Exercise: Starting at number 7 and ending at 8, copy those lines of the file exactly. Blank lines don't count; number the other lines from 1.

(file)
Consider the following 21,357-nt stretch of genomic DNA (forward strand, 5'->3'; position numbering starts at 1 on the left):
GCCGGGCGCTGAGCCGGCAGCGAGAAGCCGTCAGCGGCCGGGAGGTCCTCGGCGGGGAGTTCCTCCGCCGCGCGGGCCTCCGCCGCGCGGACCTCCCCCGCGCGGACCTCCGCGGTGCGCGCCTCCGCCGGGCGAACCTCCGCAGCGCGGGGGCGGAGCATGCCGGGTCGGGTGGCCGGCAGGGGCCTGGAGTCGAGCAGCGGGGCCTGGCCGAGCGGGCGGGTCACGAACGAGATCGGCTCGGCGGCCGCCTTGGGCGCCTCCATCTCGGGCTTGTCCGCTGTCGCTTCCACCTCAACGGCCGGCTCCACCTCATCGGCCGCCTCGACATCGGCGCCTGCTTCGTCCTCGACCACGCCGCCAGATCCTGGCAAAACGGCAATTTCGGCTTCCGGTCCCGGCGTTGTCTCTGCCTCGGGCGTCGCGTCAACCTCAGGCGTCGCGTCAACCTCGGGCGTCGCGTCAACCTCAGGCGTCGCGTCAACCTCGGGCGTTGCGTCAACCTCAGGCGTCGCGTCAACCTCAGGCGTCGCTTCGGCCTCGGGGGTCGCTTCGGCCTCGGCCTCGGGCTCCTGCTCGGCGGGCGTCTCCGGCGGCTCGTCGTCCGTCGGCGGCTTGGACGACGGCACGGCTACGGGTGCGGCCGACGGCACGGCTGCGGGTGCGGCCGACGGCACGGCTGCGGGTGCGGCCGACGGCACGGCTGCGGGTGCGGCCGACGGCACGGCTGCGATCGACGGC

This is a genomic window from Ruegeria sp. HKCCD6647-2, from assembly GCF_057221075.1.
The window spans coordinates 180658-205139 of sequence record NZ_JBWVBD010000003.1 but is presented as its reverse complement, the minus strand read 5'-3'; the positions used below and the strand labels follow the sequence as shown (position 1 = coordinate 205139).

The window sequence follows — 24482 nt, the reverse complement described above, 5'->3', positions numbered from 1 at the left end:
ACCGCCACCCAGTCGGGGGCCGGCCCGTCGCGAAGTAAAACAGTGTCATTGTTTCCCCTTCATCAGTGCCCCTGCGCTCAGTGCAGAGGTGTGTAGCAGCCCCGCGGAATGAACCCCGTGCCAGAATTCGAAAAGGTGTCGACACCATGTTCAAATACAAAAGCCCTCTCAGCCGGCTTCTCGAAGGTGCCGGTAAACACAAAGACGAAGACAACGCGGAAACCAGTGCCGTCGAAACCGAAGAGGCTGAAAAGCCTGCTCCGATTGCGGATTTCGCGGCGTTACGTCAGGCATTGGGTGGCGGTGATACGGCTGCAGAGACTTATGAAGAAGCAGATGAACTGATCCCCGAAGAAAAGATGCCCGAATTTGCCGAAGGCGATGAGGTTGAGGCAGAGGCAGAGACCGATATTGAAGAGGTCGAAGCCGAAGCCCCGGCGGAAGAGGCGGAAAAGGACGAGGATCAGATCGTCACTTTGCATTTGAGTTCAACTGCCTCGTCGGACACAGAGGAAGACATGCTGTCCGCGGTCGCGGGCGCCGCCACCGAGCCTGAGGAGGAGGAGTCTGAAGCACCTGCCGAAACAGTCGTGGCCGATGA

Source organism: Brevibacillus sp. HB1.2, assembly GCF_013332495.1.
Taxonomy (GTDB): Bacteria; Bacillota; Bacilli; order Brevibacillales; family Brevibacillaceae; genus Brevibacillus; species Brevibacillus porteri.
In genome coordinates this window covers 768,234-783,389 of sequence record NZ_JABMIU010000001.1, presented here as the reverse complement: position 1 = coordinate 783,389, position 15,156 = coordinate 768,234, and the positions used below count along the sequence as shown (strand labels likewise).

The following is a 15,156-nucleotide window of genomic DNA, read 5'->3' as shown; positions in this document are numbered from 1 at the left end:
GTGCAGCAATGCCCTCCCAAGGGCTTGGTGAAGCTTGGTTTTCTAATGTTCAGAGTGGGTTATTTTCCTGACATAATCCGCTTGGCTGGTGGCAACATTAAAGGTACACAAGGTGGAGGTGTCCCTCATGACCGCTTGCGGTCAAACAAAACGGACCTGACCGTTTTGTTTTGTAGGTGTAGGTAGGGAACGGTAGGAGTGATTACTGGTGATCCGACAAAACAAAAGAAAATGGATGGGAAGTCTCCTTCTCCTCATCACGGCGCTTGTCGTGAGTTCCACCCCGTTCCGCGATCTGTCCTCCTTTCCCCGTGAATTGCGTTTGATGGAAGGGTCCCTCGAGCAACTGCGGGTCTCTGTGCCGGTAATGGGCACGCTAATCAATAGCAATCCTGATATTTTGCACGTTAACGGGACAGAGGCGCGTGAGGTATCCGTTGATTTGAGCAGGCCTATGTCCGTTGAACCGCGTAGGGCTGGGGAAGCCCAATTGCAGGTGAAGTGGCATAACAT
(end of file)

Source organism: Brevibacillus sp. HB1.2, assembly GCF_013332495.1.
Taxonomy (GTDB): Bacteria; Bacillota; Bacilli; order Brevibacillales; family Brevibacillaceae; genus Brevibacillus; species Brevibacillus porteri.